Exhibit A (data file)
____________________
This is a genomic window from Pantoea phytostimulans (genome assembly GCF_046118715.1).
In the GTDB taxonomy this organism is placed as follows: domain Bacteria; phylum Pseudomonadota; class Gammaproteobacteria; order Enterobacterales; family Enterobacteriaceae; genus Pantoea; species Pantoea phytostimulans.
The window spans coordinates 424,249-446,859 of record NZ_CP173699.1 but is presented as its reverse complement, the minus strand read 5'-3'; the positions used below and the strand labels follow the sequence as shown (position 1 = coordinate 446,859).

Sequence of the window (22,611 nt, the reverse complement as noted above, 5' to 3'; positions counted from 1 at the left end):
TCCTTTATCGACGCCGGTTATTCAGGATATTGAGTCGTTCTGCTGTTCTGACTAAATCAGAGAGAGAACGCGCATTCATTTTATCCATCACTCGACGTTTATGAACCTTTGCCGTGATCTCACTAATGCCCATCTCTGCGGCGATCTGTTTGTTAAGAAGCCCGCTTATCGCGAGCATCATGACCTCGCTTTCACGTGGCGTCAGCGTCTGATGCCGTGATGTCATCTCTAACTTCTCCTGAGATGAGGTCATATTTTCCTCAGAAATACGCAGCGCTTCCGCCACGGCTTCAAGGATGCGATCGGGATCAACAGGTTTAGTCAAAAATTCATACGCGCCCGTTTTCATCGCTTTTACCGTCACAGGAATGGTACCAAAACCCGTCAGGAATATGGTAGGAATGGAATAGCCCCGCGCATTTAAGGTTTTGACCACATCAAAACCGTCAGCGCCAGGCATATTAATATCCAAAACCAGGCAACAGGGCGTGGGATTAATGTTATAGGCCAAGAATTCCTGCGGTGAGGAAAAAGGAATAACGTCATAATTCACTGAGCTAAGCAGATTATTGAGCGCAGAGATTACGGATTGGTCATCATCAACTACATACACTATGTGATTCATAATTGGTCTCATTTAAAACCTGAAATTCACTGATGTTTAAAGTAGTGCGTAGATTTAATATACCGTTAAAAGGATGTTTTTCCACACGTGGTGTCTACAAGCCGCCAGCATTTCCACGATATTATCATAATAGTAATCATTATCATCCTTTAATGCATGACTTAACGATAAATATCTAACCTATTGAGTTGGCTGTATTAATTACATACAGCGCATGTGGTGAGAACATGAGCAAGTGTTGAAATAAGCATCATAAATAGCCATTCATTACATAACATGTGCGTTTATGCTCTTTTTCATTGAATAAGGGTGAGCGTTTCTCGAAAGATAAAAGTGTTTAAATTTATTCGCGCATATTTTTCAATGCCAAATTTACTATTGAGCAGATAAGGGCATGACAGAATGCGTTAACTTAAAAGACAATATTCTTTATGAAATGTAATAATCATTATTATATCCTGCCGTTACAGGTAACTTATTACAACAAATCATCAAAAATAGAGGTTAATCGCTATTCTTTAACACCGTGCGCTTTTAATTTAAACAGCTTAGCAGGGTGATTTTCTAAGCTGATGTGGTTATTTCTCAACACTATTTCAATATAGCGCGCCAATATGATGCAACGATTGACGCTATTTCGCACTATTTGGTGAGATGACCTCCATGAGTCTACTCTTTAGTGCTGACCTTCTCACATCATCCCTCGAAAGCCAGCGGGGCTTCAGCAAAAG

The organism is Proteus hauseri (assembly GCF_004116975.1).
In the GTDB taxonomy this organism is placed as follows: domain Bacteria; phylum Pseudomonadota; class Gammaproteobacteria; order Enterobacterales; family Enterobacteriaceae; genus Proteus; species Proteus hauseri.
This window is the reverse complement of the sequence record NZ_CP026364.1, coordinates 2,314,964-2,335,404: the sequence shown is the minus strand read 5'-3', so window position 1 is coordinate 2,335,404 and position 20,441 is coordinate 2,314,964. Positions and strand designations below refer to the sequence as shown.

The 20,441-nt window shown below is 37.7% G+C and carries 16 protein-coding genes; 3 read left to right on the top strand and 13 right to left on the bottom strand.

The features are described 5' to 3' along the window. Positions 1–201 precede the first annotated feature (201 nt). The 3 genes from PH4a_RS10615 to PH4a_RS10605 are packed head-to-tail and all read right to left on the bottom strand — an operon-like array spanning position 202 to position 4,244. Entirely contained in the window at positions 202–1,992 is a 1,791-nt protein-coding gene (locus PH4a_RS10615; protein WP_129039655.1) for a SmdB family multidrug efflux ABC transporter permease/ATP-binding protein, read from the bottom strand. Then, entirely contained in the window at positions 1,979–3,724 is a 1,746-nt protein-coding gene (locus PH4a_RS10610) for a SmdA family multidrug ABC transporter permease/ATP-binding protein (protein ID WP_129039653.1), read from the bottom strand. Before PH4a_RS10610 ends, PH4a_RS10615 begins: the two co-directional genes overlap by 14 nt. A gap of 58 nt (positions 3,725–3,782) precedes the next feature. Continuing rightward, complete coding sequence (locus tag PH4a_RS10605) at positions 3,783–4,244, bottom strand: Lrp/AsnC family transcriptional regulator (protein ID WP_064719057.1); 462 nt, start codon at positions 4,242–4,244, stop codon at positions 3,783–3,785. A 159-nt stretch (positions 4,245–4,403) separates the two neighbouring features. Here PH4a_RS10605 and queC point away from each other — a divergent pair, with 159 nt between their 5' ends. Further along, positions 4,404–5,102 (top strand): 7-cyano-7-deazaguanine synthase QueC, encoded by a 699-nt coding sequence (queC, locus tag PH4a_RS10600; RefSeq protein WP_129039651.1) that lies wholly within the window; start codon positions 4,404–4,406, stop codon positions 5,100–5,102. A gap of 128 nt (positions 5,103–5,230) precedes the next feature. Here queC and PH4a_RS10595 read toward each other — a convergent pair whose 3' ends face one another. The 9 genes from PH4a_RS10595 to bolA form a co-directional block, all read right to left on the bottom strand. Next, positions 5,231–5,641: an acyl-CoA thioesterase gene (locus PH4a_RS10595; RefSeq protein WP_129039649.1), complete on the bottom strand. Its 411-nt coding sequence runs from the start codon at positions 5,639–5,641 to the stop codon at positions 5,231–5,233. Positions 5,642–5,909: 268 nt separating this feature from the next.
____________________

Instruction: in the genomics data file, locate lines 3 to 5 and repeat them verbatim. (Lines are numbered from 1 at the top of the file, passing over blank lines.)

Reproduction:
The window spans coordinates 424,249-446,859 of record NZ_CP173699.1 but is presented as its reverse complement, the minus strand read 5'-3'; the positions used below and the strand labels follow the sequence as shown (position 1 = coordinate 446,859).

Sequence of the window (22,611 nt, the reverse complement as noted above, 5' to 3'; positions counted from 1 at the left end):
TCCTTTATCGACGCCGGTTATTCAGGATATTGAGTCGTTCTGCTGTTCTGACTAAATCAGAGAGAGAACGCGCATTCATTTTATCCATCACTCGACGTTTATGAACCTTTGCCGTGATCTCACTAATGCCCATCTCTGCGGCGATCTGTTTGTTAAGAAGCCCGCTTATCGCGAGCATCATGACCTCGCTTTCACGTGGCGTCAGCGTCTGATGCCGTGATGTCATCTCTAACTTCTCCTGAGATGAGGTCATATTTTCCTCAGAAATACGCAGCGCTTCCGCCACGGCTTCAAGGATGCGATCGGGATCAACAGGTTTAGTCAAAAATTCATACGCGCCCGTTTTCATCGCTTTTACCGTCACAGGAATGGTACCAAAACCCGTCAGGAATATGGTAGGAATGGAATAGCCCCGCGCATTTAAGGTTTTGACCACATCAAAACCGTCAGCGCCAGGCATATTAATATCCAAAACCAGGCAACAGGGCGTGGGATTAATGTTATAGGCCAAGAATTCCTGCGGTGAGGAAAAAGGAATAACGTCATAATTCACTGAGCTAAGCAGATTATTGAGCGCAGAGATTACGGATTGGTCATCATCAACTACATACACTATGTGATTCATAATTGGTCTCATTTAAAACCTGAAATTCACTGATGTTTAAAGTAGTGCGTAGATTTAATATACCGTTAAAAGGATGTTTTTCCACACGTGGTGTCTACAAGCCGCCAGCATTTCCACGATATTATCATAATAGTAATCATTATCATCCTTTAATGCATGACTTAACGATAAATATCTAACCTATTGAGTTGGCTGTATTAATTACATACAGCGCATGTGGTGAGAACATGAGCAAGTGTTGAAATAAGCATCATAAATAGCCATTCATTACATAACATGTGCGTTTATGCTCTTTTTCATTGAATAAGGGTGAGCGTTTCTCGAAAGATAAAAGTGTTTAAATTTATTCGCGCATATTTTTCAATGCCAAATTTACTATTGAGCAGATAAGGGCATGACAGAATGCGTTAACTTAAAAGACAATATTCTTTATGAAATGTAATAATCATTATTATATCCTGCCGTTACAGGTAACTTATTACAACAAATCATCAAAAATAGAGGTTAATCGCTATTCTTTAACACCGTGCGCTTTTAATTTAAACAGCTTAGCAGGGTGATTTTCTAAGCTGATGTGGTTATTTCTCAACACTATTTCAATATAGCGCGCCAATATGATGCAACGATTGACGCTATTTCGCACTATTTGGTGAGATGACCTCCATGAGTCTACTCTTTAGTGCTGACCTTCTCACATCATCCCTCGAAAGCCAGCGGGGCTTCAGCAAAAG